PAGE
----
Scripture: Mark 10:32-34; 10:42-45
The Lament: Way of the Cross by Michael O’Brien
Take It Further:“Cosmic Connections, God Style” by Terre Lucas
Jesus Predicts His Death a Third Time
They were on their way up to Jerusalem, with Jesus leading the way, and the disciples were astonished, while those who followed were afraid. Again, he took the Twelve aside and told them what was going to happen to him. “We are going up to Jerusalem,” he said, “and the Son of Man will be delivered over to the chief priests and the teachers of the law. They will condemn him to death and will hand him over to the Gentiles, who will mock him and spit on him, flog him and kill him. Three days later he will rise.” … And Jesus called them to him and said to them, “You know that those who are considered rulers of the Gentiles lord it over them, and their great ones exercise authority over them. But it shall not be so among you. But whoever would be great among you must be your servant, and whoever would be first among you must be slave of all. For even the Son of Man came not to be served but to serve, and to give his life as a ransom for many” (Mark 10:32–34, 42–45).
Astrophysicist Neil deGrasse Tyson describes the atoms of our bodies “as traceable to stars that have exploded across the galaxy. And out of that scattered enrichment forms the next generations of star systems that have the ingredients that will make planets. And in at least one planet, makes human life.” To paraphrase, he says that here we are on earth; waking up, going through our daily schedules, unaware that we are participants in an ecosystem. It’s about more than us being human (or of a particular age, ethnicity, gender, income, political, or religious group) and everything else lesser. It’s that we are participants in a “great unfolding of cosmic events,” and it should give us a sense of belonging that is bigger than our daily routines. Each of us is part of the universe. Dr. deGrasse Tyson, an atheist, says this is a gift from 20th-century astrophysics to our civilization. I, a Christian, say it is a gift from the eternal, all-encompassing God.
In Mark 10:32–34, Jesus, the expert questioner, didn’t ask the disciples about following him. He simply said, “Listen,” before rolling out his fate. That doesn’t mean that individual disciples didn’t pause to reflect on their readiness for this charge. James and John asked a direct question of Christ—to sit at his left and right hands. Clearly, the brothers didn’t realize they were party to a greater unfolding of events. When the remaining disciples heard of their request, I’m sure they all had the same question: “Can you believe they asked for that?” Some disciples probably thought, “Well, why not me?” Jesus countered all conversations about sitting comfortably with one comment about their willingness to suffer immensely.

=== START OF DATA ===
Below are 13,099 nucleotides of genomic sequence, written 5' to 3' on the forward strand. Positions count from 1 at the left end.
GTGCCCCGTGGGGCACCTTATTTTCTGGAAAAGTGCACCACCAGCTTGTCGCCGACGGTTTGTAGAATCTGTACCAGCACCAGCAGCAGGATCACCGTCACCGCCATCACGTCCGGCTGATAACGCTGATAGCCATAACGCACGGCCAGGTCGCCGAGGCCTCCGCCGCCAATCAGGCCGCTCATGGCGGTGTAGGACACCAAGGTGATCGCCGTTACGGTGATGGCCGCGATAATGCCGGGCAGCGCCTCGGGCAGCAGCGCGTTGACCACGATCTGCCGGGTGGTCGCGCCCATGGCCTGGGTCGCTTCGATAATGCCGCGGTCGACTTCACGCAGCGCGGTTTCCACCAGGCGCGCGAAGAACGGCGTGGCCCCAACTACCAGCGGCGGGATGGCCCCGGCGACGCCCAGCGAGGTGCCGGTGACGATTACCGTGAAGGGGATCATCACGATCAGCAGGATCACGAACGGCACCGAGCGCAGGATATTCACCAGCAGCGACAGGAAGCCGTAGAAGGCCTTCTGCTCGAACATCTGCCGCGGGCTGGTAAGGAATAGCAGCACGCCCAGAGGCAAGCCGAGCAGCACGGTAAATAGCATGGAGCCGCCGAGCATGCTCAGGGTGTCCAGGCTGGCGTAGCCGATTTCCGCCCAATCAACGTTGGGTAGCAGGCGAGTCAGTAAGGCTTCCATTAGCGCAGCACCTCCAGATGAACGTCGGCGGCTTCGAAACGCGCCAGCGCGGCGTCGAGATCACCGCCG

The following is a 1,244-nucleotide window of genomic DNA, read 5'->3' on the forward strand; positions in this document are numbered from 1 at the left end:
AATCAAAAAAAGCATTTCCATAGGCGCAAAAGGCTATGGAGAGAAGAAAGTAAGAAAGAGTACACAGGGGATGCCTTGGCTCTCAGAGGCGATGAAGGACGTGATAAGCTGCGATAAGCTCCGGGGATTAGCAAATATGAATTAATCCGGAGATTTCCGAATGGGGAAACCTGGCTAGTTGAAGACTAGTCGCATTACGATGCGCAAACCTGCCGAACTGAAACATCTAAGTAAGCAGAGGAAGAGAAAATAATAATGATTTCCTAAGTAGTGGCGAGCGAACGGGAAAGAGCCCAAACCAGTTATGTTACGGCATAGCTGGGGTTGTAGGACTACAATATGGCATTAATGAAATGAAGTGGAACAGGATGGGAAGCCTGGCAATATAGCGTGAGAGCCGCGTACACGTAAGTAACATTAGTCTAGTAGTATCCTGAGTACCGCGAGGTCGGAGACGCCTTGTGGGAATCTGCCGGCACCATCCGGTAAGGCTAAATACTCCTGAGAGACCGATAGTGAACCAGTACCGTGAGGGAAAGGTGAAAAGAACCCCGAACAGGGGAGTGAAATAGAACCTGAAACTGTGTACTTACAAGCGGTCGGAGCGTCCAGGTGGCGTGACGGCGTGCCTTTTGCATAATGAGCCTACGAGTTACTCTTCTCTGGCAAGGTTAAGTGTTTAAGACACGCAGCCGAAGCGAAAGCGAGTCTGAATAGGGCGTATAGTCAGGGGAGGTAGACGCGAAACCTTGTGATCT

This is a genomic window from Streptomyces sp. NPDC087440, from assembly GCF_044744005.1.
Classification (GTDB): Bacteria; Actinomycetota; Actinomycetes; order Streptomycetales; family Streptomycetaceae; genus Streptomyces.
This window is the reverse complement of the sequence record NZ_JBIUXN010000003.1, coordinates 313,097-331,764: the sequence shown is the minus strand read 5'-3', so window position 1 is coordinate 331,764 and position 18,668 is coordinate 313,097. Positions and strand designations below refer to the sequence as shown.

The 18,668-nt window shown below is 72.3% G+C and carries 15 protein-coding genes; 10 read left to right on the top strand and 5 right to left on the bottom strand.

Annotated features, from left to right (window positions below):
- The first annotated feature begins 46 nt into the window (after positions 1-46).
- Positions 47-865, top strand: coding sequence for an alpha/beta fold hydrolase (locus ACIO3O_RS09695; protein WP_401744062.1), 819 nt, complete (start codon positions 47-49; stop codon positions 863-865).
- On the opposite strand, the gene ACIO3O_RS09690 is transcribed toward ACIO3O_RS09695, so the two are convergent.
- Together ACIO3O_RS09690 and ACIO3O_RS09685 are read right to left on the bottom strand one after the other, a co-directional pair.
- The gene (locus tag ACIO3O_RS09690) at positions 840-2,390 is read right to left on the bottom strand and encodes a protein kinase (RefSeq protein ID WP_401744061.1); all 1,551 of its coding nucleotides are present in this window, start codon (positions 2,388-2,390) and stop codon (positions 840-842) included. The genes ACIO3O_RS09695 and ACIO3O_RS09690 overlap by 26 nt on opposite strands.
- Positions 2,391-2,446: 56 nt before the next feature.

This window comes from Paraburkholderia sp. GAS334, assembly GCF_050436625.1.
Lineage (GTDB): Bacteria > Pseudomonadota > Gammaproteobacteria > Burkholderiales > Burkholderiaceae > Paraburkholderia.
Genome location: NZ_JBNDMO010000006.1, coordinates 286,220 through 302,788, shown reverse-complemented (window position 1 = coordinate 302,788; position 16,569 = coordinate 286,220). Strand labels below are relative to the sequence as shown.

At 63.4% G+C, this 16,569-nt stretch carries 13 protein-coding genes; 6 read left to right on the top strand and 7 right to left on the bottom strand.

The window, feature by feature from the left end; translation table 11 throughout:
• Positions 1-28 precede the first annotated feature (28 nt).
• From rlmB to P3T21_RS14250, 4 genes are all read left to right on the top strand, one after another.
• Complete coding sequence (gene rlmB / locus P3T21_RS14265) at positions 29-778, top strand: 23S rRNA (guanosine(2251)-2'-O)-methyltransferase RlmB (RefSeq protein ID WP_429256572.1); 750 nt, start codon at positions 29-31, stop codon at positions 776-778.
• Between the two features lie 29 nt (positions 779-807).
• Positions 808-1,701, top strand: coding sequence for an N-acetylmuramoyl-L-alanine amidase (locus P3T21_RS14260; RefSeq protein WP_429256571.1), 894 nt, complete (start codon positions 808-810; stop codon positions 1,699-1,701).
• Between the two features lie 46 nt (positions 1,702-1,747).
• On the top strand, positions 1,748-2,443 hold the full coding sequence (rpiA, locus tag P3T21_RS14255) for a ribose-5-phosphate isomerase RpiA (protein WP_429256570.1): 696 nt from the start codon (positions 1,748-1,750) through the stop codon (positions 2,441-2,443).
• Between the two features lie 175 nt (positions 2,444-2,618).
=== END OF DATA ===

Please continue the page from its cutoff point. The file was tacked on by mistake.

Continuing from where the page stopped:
Of all the people I could quote, I quoted an atheist. A wise W242 pastor said, “All truth belongs to God.” I chose Dr. deGrasse Tyson in this instance because of the truth he speaks and the beauty to the flow of his words. I believe God pursues atheists, alongside his pursuit of me in my imperfect walk. Jesus broke bread with those we’d least expect. In the name of service, can we ask questions in search of unity via points of agreement with others who believe differently? If we can open the doors for civil discourse, we can engage in honest conversations about hard, meaningful things. Eventually, that meaningful thing may be Christ’s life and service on the cross.
Sadly, we are often stuck questioning conditions designed to protect our own self-interests when the Word assures us that God has prepared places for those whom he has chosen. If we are to become better servants, maybe we can practice seeing ourselves as part of this bigger ecosystem.
When we remember that God is our creator and the atoms of our bodies are traceable to stars, then we may see that in times good or bad, we are here but for a season to shine brightly, walk humbly, laugh heartily, care genuinely, love deeply; oh yes, and to serve.
We’d love to hear from you. Please share with us below your thoughts and insight. We would love to see Take it Further be a place where as a community we dialog, and together we all take the conversation further.
*Note: If you wish, you can look up this and other Bible passages online at youversion.com
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